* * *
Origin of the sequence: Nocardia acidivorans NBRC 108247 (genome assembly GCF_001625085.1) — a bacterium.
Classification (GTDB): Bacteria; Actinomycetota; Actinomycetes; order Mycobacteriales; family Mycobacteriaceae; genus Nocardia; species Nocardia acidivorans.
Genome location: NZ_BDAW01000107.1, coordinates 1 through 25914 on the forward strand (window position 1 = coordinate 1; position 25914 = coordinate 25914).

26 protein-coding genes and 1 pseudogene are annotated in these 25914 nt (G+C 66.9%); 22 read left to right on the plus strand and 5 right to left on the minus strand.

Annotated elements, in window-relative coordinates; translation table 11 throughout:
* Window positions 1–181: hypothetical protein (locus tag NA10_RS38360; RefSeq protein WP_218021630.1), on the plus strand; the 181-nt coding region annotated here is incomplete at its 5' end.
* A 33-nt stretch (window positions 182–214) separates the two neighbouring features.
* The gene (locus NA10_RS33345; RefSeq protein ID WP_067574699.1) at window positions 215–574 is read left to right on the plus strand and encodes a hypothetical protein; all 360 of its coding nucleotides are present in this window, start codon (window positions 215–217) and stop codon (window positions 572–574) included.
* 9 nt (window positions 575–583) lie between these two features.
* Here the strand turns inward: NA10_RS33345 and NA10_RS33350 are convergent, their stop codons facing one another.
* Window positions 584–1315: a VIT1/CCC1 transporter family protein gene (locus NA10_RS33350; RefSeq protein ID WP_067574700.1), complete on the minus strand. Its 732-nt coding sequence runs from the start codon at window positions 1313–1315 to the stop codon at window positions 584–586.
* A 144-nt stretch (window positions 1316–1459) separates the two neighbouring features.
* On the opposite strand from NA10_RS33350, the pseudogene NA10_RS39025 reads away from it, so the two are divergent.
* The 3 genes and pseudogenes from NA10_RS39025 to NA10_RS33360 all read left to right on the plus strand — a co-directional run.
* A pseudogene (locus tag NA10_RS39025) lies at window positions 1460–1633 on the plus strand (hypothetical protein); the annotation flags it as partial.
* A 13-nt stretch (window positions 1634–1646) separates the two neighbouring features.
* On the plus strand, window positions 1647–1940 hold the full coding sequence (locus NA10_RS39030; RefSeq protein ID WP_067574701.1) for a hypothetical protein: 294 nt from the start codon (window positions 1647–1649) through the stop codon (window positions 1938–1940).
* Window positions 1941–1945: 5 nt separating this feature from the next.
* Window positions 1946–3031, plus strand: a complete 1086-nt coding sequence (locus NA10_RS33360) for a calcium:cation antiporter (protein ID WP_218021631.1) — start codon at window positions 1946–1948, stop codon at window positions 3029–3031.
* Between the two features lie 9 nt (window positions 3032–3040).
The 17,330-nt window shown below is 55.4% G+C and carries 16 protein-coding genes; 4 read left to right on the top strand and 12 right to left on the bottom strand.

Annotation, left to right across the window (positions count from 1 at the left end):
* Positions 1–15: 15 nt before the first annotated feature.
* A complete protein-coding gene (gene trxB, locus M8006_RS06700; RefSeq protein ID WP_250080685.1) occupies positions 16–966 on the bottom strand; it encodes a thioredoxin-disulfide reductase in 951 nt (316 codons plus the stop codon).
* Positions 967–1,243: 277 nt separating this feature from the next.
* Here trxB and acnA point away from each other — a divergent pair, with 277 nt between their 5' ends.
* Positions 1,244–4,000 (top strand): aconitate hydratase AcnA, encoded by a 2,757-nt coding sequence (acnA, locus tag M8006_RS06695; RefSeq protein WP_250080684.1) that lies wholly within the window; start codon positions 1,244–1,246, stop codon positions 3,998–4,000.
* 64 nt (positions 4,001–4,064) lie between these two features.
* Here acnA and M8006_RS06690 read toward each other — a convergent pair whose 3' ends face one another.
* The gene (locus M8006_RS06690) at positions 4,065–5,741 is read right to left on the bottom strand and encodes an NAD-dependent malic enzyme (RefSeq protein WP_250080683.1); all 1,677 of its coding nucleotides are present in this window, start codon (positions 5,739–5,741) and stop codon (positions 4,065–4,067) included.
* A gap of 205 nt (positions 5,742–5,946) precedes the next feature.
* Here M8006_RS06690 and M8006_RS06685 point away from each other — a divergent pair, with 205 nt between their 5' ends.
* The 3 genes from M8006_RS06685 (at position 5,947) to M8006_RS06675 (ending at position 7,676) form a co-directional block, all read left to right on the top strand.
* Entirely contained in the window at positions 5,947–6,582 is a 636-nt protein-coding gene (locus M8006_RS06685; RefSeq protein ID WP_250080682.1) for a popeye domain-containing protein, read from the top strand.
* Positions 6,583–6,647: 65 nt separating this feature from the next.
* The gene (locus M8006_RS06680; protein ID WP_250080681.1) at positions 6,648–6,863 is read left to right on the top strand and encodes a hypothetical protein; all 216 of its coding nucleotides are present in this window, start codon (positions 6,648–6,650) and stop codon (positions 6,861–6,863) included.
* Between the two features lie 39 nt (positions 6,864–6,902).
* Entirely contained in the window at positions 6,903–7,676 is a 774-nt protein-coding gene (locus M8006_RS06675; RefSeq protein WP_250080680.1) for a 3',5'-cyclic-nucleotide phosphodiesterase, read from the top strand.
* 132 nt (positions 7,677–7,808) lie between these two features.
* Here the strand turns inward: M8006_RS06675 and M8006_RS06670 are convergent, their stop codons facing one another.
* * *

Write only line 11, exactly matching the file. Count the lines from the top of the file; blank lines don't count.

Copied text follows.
* Window positions 584–1315: a VIT1/CCC1 transporter family protein gene (locus NA10_RS33350; RefSeq protein ID WP_067574700.1), complete on the minus strand. Its 732-nt coding sequence runs from the start codon at window positions 1313–1315 to the stop codon at window positions 584–586.